A blog about general entertainment, fashion, and movies. And some random stuff too.

Thursday, July 29, 2010

Movie Review: Inception

Just like most everyone else, whose review I've glanced through, I had to see Inception at least twice before I even thought about starting my review. I also thought of waiting until I see it a third time, tomorrow, but I decided to go ahead with it. My general impressions will be the same, regardless of how much more of the mystery I can uncover by further viewings.

Going into this movie, I didn't know what to expect. I knew the cast was stacked pretty deep with wonderful actors, that Nolan was directing and had written the script, and that from the looks of the trailers it was more than likely going to blow my mind. But I didn't know what the plot was really about and what kind of story it was going to try to tell. I went in with a very open mind, trusting and believing that Nolan would never let me down, and my faith was rewarded. Inception was fantastic in pretty much every way.

I always love the way Nolan casts his movies and how he enjoys reusing some people over and over, like Ken Watanabe and Michael Cain. And, I suppose, Cillian Murphy can be counted too! But I also love that he finds new talent and new ways to use it. I think the casting of Ellen Page and Joseph Gordon Levitt was so interesting and wonderful. Both are doing a role that the general public (general as in most, as I understand that both have done roles similar to these that their biggest fans have seen) are not used to seeing them in, and yet seem to fill them perfectly. I also think part of my adoration for Page's part is that I love her character's interaction with Leo's character so much. Ariadne was a character that Cobb needed, but she seemed to me to be such an unlikely character to fill that role. It was very unique and, in my opinion, sweet. Plus, what a role of a life time to play side by side with Leonardo Dicaprio? (I'm really trying hard to keep my fan-girl at bay, here.)

Which leads me to Mr. Dicaprio's performance. Of course he did a great job. I don't know that I've seen a performance where I didn't think that about him. He's just a fantastic actor all around. Leo has played characters like this many times: tortured with guilt, can't escape the past even as he's trying to, and with some sort of family tragedy that's completely shaped him. Sounds a little like Shutter Island's Teddy to me. I thought that this Inception role wasn't as good for him, as far as Oscar nominations go, as his role in Shutter Island but he still knocked it out of the park as Cobb.

No one can review this movie and not talk about the amazing visuals. creating a dream world can't be an easy thing to do, especially for a director like Nolan who doesn't use CGI ever, unless it's the very last resort. So the fact that this movie looks so dream-like, and yet uses the least amount of CGI possible is amazing. And not only that, but the way he was able to capture the true feel of dreams itself really impressed me. I've had dreams where I've tried to recreate them through writing or explaining them the next day, and yet there was no way I could. And yet Nolan was able to put an image on the screen that depicts similar moments that I've felt in my dreams with no trouble (though I'm sure, with lots of hard work)! Amazing.

What really blew my mind was the entire concept of the dream within the dream, and how what could be happening in one dream will affect the other dream. And also, how time is so different in a dream. Blew my mind, and yet it's something we already know. We dream for what seems forever, and we wake up and we've only been asleep for 15 minutes. Nolan just brought that to the screen and made it seem tangible.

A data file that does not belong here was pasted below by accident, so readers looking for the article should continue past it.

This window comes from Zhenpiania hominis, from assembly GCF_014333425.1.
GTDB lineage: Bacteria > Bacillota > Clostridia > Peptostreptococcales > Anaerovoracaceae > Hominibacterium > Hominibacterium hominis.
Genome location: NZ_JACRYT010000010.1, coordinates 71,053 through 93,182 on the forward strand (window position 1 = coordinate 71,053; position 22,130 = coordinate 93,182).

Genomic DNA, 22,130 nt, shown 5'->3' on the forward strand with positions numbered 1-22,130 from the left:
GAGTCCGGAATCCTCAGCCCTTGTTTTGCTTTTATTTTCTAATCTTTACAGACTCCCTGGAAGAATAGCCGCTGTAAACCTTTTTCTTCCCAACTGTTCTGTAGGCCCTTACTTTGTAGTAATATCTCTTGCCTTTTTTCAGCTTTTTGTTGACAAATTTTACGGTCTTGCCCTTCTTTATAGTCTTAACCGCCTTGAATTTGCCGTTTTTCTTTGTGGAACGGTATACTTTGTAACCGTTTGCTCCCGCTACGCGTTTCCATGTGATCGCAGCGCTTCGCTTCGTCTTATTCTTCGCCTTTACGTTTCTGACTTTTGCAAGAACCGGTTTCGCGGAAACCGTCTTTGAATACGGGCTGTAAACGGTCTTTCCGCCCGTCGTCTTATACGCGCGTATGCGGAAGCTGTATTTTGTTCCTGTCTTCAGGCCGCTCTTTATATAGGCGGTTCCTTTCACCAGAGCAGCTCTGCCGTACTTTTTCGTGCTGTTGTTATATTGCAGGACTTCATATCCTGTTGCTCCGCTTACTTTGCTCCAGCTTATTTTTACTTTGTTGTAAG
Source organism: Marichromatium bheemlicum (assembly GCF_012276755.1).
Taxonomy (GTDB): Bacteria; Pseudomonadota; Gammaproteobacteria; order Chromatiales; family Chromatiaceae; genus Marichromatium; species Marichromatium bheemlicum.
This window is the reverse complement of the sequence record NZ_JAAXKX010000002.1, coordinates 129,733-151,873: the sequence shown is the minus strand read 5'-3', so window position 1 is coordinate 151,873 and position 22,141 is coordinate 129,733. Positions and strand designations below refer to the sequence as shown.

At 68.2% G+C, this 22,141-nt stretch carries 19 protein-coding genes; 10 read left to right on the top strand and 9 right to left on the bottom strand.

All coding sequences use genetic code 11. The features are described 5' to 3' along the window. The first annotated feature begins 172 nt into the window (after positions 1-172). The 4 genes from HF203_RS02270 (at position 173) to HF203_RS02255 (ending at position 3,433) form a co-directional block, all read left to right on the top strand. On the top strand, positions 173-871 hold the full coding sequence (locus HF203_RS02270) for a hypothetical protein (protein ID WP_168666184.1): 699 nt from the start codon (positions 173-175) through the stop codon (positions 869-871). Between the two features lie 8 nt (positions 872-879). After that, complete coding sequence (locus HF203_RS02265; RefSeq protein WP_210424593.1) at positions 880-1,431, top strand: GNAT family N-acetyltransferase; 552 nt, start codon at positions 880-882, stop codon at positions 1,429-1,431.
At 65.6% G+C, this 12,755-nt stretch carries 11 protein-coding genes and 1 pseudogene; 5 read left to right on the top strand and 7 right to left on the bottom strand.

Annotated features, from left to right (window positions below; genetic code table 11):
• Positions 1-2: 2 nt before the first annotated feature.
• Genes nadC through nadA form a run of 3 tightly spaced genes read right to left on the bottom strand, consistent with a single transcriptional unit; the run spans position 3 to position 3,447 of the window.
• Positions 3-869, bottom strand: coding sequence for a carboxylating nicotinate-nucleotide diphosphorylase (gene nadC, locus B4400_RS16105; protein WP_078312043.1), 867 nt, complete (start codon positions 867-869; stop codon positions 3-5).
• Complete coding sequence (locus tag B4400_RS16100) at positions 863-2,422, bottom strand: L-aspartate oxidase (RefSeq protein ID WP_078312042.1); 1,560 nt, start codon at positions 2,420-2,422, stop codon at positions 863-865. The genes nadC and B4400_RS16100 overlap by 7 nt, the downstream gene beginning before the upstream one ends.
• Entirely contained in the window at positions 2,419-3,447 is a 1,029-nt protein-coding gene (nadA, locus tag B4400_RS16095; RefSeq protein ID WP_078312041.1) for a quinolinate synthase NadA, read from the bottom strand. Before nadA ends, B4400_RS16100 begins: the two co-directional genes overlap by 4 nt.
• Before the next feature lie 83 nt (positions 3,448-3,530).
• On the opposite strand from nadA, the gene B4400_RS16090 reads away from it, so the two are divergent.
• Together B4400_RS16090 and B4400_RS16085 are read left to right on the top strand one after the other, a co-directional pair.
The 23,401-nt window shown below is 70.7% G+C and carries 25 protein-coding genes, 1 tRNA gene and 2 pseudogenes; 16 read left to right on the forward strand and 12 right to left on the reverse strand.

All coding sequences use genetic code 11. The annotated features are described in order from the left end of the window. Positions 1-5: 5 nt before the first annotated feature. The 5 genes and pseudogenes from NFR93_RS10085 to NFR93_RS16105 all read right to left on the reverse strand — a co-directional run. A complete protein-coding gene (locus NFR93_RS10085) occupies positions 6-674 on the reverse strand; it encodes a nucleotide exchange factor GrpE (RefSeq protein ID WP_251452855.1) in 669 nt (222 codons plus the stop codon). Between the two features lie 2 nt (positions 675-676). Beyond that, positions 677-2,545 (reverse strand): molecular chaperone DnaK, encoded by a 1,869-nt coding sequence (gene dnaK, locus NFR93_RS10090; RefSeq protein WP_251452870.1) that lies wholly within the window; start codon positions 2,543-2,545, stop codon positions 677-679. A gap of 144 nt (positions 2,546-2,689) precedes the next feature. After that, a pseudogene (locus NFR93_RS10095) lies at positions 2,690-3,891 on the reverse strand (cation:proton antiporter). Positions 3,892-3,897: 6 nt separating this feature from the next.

It's something that I would have never in my life thought of or wondered about, until now. Now, that Nolan has made dreams into this logical reality on screen. It's so amazing and refreshing to know that in a world filled with movies based on remakes, tv shows, and regurgitated romance stories, etc... there is still a director who is writing fresh, unique scripts, with amazing depth and insight. I think one of my favorite parts for sure was the fight the Joseph Gordon Levitt has as the hotel is flipping and he actually fights this guy on the walls and ceiling! And this is happening to the dreamworld because the dreamer is in a van that's flipping. Mind. Blown. I love it.


Which brings me to the part where we have to talk about theories and interpretations. After seeing it and reading a few articles and talking to all my friends about the possibilities, I have come up with my own interpretation of this film. Many people have tried to convince me that Cobb, at the end of the movie, is actually stuck in a dream. I don't believe that. I don't think that he was trapped. I think he found his way home, in the REAL world. I'll explain why.

Now, I read this amazing article (click to check it out!), that actually argues not only that Cobb is stuck in a dream at the end, but that the ENTIRE movie is a dream from beginning to end. I don't agree with that part at all, but this article also points out a fantastic allegory of film-making that this movie may portrays. He says that this movie is about how Nolan makes movies, and each character represents a part of the movie-making process. Cobb is the director (Leo based his performance on Nolan, he said), Arthur (JGL) is the producer, Ariadne (the architect) is the screen-writer, the chemist is the techie, Tom Hardy's character is the actor, and Cillian Murphy's character (the man they are trying to convince of these dreams, or the 'movie') is the audience. It's a wonderful idea, and it fits perfectly, and I rather enjoy believing that Nolan is really telling the story of what it means to him to make movies. The article also points out that Mal (Marion Cotillard, who is frighteningly beautiful in this film) represents what Nolan as a director brings in of himself to a film. Because Mal sabotages most everything Cobb tries to accomplish, it seems Nolan views a director bringing himself into a piece as a bad thing, which the article points out as unique, and that most directors may have written Mal as what helps Cobb succeed, instead. This is an interesting look at the kind of director Nolan is/hopes to be.